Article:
A 10-year effort to increase diversity in Brown’s STEM doctoral programs successfully recruited more students and graduated more PhDs from historically underrepresented groups, according to a study in the Journal for STEM Education Research.
The Initiative to Maximize Student Development, launched in the Division of Biology and Medicine in 2008, matches students with mentors and provides research training, career and skills development, and financial support.
The initiative expanded to include physical sciences in 2017. In July, IMSD leaders reported that overall STEM graduate student diversity increased from 19 percent to 26 percent over the program’s first decade, while the proportion of underrepresented students who earned PhDs rose from 4 percent to 14 percent. The national average is 8 percent. Furthermore, all IMSD alumni are working in fields that use their degrees.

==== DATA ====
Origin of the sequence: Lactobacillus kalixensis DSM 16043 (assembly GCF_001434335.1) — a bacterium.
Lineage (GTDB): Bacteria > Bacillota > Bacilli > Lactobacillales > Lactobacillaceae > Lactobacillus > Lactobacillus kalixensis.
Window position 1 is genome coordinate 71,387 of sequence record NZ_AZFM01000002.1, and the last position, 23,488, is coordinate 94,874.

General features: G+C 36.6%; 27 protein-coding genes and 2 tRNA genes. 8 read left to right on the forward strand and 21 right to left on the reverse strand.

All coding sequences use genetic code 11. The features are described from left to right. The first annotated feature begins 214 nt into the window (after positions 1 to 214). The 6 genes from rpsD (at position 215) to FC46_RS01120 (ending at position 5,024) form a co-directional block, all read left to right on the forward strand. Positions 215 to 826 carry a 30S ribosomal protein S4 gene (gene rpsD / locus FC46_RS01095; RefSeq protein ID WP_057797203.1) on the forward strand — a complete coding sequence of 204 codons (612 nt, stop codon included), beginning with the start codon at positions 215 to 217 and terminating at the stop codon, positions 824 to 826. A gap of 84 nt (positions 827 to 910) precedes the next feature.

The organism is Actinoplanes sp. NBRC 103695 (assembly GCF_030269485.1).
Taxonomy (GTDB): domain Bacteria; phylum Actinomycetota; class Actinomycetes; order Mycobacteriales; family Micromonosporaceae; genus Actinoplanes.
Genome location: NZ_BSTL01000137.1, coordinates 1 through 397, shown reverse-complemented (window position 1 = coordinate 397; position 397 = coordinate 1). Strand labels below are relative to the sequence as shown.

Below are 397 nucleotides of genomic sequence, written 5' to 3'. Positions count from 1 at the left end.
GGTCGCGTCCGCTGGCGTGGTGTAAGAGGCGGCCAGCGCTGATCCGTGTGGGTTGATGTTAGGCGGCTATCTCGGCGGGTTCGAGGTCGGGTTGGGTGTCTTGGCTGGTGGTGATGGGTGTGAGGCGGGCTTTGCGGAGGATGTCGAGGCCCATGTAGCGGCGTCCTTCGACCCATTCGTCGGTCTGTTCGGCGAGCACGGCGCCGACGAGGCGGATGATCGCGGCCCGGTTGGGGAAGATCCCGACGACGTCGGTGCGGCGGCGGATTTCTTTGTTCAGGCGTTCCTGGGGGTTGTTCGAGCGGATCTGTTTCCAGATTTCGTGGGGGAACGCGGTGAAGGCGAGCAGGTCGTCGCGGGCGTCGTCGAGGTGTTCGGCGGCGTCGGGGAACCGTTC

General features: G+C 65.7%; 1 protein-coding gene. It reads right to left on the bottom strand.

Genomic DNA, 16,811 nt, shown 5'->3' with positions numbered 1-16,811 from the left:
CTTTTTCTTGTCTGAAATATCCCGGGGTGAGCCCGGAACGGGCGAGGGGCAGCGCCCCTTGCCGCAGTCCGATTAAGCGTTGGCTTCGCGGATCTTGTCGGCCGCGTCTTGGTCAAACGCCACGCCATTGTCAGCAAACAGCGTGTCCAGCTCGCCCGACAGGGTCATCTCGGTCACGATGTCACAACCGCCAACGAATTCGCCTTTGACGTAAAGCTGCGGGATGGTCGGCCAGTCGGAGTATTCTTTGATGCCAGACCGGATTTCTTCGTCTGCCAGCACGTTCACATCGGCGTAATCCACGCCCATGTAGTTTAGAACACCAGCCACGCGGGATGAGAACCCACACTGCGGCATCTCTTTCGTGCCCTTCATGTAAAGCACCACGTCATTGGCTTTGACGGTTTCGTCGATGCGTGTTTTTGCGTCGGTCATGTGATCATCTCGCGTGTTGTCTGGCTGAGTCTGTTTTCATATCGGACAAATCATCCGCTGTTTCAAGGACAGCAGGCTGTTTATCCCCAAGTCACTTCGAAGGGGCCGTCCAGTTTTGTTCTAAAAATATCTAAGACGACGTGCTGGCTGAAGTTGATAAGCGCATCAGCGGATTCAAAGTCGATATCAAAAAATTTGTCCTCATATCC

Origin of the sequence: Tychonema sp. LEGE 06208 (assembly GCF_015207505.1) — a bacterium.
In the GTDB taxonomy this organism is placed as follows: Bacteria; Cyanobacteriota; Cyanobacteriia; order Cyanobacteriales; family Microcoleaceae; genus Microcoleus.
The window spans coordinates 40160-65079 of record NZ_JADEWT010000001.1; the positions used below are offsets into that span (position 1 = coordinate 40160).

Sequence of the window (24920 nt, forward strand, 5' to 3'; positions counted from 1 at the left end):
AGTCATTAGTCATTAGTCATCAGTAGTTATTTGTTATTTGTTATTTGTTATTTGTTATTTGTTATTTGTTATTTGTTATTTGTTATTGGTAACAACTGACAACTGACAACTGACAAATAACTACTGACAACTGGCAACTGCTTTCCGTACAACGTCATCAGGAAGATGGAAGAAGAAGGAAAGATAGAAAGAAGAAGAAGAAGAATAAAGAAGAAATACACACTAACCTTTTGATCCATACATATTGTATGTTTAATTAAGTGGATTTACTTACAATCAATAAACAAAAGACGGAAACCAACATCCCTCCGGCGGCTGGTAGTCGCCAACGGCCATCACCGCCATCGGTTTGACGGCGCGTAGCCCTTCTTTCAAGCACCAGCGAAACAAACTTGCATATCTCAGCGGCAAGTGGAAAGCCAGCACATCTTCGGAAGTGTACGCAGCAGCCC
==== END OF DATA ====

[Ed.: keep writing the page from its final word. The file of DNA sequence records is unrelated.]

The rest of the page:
“Inequities are what lead to underrepresentation in STEM,” says IMSD codirector Andrew Campbell, PhD, dean of Brown’s Graduate School. “When inequities are eliminated … the success of underrepresented students becomes indistinguishable from the success of their peers.”